Machine Guns and Conservation

Our C.O.O., David McClymont, just checked in from his surf trip to Nicaragua with a cool sea turtle protection story.

While traveling to a remote, offshore surf break, David and friends were stopped by a small boat of four Nicaraguan “police” carrying sub-machine guns.  Traveling internationally in a developing country can be very unpredictable. The thoughts of “being killed, taken for ransom, or extorted” were crossing through their minds. They soon found out they were not permitted to travel by boat through this area due to sea turtle mating season. David said there were hundreds (if not thousands) of Olive Ridley sea turtles in the water!

Five species of sea turtles nest in Nicaragua, including the Olive Ridley. The Olive Ridley is the most common nesting turtle on the Pacific coast of Nicaragua. Olive Ridley’s lay their eggs during a mass nesting behavior known as Arribada.  During Arribada (an event that occurs a few times each year), Olive Ridley’s arrive at the beach (thousands at a time) to nest. Nesting in this manner increases chance of survival for the species; simply, the turtles lay more eggs than predator’s are capable of eating. The beaches on Nicaragua’s Pacific coast where Arribada takes place have been declared Wildlife Refuges, and are protected.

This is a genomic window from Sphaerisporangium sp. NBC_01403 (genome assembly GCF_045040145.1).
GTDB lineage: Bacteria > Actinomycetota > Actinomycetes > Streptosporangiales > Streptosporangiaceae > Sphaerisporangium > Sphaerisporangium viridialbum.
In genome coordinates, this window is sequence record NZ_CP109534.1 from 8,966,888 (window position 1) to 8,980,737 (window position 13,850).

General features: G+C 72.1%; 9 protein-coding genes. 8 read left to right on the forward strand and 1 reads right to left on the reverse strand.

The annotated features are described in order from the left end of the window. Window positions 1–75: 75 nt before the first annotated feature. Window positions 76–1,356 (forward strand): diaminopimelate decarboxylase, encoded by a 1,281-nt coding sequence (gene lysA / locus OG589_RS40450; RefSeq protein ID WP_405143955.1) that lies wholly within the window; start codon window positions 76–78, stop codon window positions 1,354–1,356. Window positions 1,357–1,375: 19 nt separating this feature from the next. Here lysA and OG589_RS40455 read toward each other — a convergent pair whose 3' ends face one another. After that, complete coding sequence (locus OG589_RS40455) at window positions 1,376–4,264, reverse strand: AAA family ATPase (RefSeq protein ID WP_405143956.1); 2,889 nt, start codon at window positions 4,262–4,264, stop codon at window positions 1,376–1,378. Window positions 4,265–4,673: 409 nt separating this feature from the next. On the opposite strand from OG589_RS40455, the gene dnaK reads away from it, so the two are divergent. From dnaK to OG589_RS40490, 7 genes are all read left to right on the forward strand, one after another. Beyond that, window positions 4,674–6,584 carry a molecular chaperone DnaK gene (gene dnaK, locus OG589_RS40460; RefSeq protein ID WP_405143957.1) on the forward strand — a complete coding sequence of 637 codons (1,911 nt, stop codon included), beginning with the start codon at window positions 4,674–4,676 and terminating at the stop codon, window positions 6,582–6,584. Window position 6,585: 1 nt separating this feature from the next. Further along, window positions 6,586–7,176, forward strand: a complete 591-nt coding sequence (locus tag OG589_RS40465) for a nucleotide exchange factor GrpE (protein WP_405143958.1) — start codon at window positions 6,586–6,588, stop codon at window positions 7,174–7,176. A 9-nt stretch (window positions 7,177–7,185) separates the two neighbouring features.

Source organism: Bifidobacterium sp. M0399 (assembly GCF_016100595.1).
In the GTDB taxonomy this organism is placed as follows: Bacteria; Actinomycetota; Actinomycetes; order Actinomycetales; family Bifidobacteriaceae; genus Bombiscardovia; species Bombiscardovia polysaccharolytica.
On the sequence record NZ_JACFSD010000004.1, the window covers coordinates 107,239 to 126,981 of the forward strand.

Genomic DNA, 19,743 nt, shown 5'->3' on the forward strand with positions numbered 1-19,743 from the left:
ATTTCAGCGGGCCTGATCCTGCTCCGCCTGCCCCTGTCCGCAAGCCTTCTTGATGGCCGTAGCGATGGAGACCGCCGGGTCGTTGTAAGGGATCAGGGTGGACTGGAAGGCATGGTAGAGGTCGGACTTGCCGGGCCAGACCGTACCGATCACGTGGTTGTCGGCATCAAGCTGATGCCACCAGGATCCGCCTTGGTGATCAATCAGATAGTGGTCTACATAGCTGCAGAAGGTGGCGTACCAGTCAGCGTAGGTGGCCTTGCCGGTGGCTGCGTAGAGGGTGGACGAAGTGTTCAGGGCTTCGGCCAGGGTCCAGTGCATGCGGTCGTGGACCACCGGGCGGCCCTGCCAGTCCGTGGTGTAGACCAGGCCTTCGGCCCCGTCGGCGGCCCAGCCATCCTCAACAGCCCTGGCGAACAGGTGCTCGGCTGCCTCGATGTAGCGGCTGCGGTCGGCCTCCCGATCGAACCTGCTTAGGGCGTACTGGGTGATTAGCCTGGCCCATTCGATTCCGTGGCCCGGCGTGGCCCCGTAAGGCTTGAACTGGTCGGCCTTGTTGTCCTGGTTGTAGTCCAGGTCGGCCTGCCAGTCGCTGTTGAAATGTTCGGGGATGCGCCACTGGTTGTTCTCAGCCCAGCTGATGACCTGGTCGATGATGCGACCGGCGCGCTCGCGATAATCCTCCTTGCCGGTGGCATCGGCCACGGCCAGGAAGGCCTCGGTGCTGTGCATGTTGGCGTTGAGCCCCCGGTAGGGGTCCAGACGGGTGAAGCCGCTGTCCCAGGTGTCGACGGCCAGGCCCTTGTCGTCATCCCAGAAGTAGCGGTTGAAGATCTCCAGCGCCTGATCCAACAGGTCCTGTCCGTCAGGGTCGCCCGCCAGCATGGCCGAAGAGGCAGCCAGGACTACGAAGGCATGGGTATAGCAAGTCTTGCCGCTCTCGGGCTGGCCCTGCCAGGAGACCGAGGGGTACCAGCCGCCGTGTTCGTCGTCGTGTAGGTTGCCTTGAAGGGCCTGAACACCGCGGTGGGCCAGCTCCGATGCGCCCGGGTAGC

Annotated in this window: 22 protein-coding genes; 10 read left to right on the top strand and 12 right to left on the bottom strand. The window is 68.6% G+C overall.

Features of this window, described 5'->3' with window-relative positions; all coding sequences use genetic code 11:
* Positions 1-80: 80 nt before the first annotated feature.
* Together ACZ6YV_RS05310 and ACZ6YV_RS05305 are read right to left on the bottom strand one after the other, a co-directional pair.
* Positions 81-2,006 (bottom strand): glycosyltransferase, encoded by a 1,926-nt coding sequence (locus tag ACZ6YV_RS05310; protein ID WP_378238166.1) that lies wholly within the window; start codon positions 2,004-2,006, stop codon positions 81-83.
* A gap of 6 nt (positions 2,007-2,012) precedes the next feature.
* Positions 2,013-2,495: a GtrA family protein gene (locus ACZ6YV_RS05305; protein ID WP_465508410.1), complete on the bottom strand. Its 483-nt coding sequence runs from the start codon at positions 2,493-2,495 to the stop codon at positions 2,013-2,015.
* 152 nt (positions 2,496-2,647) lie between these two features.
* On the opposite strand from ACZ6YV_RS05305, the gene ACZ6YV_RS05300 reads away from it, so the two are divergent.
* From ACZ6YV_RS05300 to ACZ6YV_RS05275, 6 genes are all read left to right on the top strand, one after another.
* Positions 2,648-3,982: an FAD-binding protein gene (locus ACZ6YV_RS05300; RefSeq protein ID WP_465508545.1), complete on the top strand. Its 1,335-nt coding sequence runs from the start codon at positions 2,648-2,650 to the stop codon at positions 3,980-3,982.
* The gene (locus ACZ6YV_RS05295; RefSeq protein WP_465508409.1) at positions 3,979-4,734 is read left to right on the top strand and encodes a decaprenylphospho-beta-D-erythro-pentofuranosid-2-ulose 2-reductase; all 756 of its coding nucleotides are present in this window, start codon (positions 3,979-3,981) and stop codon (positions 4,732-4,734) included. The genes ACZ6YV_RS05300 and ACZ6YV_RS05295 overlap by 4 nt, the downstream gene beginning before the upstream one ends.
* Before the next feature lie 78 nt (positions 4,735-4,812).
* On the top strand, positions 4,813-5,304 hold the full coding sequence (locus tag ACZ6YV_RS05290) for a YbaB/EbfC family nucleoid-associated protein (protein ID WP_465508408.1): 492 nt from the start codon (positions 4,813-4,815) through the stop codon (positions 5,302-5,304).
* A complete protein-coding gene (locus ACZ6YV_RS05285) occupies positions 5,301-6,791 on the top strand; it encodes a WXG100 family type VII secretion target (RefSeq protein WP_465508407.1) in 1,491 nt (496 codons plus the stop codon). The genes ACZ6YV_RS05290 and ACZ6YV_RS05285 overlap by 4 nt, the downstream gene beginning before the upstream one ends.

David and his friends were relieved and excited to find out that the men (armed with machine guns) were there to protect the sea turtles! They immediately turned around and traveled back the thirty minutes, at idle, to their home surf break.

It’s always exciting to hear about other people/organizations worldwide who share a mission similar to ours at the LMC.